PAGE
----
- As mentioned above, there’s a variety of great ways to fund your child’s racing. The most important thing to keep in mind is to involve your child in this process. Racing gives your child the opportunity to learn valuable life skills such as networking, budgeting, selling, shaking hands, creating presentations, marketing, building relationships, and more. Sponsorship is the most common form of funding a race team. We do not recommend seeking sponsorship without a marketing presentation. YRA offers marketing presentations under our Resources tab, and it’s a seamless, affordable, and effective process that will help you seek the funding you need. From there, involve your child in the process of reaching out to potential companies, and if meeting in person, have the child present their presentation to a potential sponsor. For more advice on sponsorship, view the videos under our Resources tab. Whether you’re seeking sponsorship or donations, start with the low hanging fruit – friends, family, and connections you already have. From there, look for people or businesses in your community that might make a good fit. Get creative! For younger racers, events like fundraisers are perfectly ok. Children in other sports have fundraisers, and you can too. Don’t forget some tracks and races at the youth level do have a weekly payout, and even if it’s a little bit, it all adds up. Merchandise is a great way for your friends, family, and fans to represent their favorite young driver and can also help make a little extra money for your race team. Feel obligated to give shirts away for free? Totally understandable! Try to phrase your shirt sales as a fundraiser for your team and maybe even mention what the money will specifically go towards. Ex. “We are selling shirts to fund Jamie’s racing. If we sell every shirt, we will be able to purchase a new helmet for Jamie this season! Please help him/her reach their goal!”
How safe is youth racing?
- Very safe! Of course due to the violent nature of professional motorsports, there’s a stereotype that youth racing is extremely dangerous. The reality is, youth racing is no more dangerous than any other youth sport. Youth drivers wear a helmet, firesuit, neck restraint, racing shoes and gloves, arm restraints, 5-point harnesses, and in some cases, fire retardant full body racing underwear underneath their suits. There are safety crews and fire crews on site at the racetracks to respond to any accidents as well. Between all of these safety measures along with the thick tubing of the cars, custom sized seats, and more, injuries are rare in youth racing.
What age should my child start racing? Is there a such thing as too young or too old?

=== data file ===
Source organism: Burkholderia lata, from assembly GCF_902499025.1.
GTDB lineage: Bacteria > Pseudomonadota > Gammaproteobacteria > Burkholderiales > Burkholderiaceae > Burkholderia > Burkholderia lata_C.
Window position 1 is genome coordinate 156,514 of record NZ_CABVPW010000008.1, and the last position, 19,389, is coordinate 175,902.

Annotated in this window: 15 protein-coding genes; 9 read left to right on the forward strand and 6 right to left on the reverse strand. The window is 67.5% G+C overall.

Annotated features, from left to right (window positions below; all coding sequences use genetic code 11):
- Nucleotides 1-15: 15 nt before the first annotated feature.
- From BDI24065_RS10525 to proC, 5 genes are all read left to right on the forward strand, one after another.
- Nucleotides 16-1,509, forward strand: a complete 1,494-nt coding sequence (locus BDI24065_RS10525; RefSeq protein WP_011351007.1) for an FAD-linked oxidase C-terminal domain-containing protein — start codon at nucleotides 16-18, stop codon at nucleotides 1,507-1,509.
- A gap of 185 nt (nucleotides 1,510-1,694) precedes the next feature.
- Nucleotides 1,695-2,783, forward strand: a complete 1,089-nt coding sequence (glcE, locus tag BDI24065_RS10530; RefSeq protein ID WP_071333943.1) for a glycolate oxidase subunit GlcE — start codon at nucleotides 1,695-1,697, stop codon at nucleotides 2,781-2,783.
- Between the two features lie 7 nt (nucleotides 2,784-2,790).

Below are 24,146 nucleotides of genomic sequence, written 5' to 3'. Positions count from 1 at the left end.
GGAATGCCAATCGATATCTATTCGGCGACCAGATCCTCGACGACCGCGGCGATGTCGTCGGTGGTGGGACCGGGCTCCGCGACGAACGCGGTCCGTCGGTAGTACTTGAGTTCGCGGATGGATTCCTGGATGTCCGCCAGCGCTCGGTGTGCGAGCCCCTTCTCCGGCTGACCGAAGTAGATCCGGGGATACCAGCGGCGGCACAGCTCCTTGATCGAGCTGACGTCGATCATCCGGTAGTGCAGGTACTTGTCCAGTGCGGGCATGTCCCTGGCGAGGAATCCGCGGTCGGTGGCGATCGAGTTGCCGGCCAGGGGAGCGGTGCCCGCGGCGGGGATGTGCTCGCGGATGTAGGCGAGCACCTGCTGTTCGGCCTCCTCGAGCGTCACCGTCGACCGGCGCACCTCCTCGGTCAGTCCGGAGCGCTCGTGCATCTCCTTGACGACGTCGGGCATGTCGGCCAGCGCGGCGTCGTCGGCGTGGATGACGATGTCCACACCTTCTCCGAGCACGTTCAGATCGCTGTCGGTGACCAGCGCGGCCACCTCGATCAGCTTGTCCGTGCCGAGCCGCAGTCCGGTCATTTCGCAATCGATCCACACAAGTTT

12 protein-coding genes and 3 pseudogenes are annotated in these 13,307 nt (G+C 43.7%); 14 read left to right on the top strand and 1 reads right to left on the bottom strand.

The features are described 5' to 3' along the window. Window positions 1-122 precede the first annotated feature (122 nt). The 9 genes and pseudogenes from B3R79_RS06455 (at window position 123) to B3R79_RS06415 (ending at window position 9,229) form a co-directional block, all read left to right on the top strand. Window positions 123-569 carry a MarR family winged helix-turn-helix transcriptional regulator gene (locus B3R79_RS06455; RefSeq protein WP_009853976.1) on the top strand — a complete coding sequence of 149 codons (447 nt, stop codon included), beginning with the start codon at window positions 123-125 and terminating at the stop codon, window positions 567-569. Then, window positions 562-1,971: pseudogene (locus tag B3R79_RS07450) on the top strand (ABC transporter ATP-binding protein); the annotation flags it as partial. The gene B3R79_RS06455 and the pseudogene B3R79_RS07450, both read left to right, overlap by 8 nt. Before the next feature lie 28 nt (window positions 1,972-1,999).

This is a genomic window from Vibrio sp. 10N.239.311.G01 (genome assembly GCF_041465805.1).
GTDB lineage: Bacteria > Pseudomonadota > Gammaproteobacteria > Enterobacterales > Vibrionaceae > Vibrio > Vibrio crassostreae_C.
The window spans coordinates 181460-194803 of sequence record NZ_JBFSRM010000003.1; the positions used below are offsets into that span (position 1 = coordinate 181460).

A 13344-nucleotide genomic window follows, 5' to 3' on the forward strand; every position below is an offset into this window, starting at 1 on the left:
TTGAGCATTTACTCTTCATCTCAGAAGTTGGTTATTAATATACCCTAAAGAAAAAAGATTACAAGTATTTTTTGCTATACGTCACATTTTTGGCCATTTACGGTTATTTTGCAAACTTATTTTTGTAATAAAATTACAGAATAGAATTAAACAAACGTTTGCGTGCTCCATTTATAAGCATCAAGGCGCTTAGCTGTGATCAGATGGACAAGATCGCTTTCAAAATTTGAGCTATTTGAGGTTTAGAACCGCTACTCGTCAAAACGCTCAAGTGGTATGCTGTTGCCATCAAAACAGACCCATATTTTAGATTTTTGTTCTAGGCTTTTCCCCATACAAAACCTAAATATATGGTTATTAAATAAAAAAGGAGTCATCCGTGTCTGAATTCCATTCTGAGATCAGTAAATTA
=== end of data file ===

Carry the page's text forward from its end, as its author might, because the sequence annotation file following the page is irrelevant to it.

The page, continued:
- There is definitely no such thing as too old. Even though so many youngsters are cutting their teeth in motorsports at a young age, our sport welcomes anyone at any age! Some of the best professionals in motorsports got started in their 20’s, so it’s never too late. There’s a reason there’s not a cap on any of the age divisions. If you love it, just get started! On the other end of the spectrum, too early comes down to the child specifically. Every child learns and develops differently, and some kids are ready sooner than others. The most important element to keep in mind when it comes to getting your child started is your attitude. When your child is 4, 5, 6, or 7, keep in mind at those ages the child is still learning letters, numbers, reading, writing, and simply trying to figure out this whole life thing. While they might be capable of being behind the wheel of a racecar, keep your expectations realistic. We would advise that there’s no specific age that is “too young” as long as you keep it about fun and learning. It’s easy for your child to get burned out or lose their passion for the sport in the long run if they’re pushed too hard early on. Try not to put too much pressure on them or expedite your long term plans for them, but rather treat it like a fun hobby to do as a family.
One of YRA’s primary goals is educating and helping families new to youth racing by answering questions, helping you find tracks in your area, and guiding you towards equipment available to purchase. Check out our interactive map below where you can select your location and see tracks in your state and the type of cars that race there! Interested in learning more? Register for a 30 minute session with a member from Youth Racers of America who can answer any questions you have about getting your kid started! Don’t wait…if your kid has a need for speed, join the fastest kids in town and contact Youth Racers of America today!